Bulama Bukarti

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An ex-combatant leans against a window of a dormitory room at an internment camp for ex-Boko Haram fighters, in Goudoumaria, Niger, in August 2018. (Jane Hahn/For The Washington Post)

My last international trip before the covid-19 lockdown was to Nigeria’s neighbor Chad. It wasn’t my first visit to the north-central African nation of some 16 million, which ranks last on the World Bank’s Human Capital Index, but it was unique. I ventured to the Lac region, the country’s principal agricultural region, an area impoverished by climate change, corruption, diseases, dictatorship — and now, the militant group Boko Haram. Having monitored the advent and transformation of Boko Haram in Nigeria, I knew that the group had inflicted substantial damage across the Lake Chad region, but I wanted to see and feel the situation for myself.…  Seguir leyendo »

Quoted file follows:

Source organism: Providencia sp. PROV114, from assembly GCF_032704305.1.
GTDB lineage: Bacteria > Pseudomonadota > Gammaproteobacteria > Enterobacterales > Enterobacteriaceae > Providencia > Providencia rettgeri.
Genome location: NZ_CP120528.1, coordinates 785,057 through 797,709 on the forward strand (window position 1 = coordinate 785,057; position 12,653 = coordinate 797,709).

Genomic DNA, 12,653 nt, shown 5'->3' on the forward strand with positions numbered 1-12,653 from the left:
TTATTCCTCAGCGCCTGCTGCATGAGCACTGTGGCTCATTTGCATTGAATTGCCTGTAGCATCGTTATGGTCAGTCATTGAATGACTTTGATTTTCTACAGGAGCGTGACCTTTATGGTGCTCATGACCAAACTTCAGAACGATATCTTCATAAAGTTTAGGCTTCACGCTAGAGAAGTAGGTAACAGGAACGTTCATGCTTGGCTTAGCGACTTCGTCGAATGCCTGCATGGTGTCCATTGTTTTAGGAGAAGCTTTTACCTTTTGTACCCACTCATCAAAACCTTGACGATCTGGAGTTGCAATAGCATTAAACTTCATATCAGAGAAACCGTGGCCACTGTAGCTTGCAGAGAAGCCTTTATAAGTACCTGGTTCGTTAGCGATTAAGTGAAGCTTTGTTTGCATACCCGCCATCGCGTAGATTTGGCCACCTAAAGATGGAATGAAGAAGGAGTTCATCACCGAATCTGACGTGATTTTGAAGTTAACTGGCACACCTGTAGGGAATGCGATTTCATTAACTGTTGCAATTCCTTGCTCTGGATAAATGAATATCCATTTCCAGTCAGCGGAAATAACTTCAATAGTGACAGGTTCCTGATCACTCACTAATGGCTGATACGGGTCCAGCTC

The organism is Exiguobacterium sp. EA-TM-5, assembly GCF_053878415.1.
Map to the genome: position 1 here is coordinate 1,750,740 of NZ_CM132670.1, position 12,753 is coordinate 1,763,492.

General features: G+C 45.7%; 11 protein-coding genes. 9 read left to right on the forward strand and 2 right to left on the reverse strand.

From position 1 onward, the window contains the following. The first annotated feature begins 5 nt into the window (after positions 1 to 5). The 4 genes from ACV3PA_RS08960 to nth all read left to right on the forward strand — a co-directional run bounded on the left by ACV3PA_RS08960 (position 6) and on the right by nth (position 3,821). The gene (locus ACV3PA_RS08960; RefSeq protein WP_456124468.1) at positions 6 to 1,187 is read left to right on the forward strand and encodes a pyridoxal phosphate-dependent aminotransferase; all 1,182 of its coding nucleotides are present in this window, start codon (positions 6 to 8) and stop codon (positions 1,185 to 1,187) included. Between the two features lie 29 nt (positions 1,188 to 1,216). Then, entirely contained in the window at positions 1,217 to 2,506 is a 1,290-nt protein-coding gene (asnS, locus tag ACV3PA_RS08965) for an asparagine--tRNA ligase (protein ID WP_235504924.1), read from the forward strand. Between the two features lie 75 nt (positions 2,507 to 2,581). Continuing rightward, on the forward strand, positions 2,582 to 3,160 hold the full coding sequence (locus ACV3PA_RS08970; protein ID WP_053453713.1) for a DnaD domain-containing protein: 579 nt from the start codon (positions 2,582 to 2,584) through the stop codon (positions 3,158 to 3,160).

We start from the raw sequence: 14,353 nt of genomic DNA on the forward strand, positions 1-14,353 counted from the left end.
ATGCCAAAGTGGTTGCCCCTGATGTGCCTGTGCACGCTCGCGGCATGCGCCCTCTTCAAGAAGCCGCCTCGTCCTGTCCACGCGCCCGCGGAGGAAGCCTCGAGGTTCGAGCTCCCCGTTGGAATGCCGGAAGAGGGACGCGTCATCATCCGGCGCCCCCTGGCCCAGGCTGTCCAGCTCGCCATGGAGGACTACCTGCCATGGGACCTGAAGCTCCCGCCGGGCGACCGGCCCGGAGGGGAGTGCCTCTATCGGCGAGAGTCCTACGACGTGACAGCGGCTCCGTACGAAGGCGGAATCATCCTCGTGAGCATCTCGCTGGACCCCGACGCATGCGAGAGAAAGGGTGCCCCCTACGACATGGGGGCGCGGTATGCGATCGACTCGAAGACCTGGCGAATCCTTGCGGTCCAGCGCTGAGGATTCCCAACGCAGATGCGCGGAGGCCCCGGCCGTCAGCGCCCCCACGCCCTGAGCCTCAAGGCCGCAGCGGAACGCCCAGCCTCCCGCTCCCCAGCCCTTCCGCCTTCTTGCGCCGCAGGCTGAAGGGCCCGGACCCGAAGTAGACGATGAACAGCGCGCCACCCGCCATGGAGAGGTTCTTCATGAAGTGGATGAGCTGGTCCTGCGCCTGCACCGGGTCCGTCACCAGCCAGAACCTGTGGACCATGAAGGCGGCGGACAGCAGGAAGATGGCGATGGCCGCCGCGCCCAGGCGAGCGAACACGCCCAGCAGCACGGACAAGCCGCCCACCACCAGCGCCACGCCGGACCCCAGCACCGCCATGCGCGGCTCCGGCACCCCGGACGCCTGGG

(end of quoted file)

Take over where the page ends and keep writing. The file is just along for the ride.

A group of schoolboys is escorted by Nigerian military and officials following their release after they were kidnapped, in Katsina, Nigeria, on Dec. 18. (Sunday Alamba/AP)

There has never been a more trying time to be Nigerian.

That sounds cliched, but there are simply no words to convey Nigerians’ horror at the endless cycle of national grief. Our country has so far been spared the worst of the covid-19 pandemic, but extremist violence, communal clashes and rising criminality are producing an epidemic of insecurity.

The latest alarming trend is a wave of mass kidnappings of students, endangering millions of children’s futures. At the end of May, dozens of kidnappers on motorcycles stormed a school in north-central Nigeria and whisked away 136 children aged 5 to 14 and three teachers, after killing one person.…  Seguir leyendo »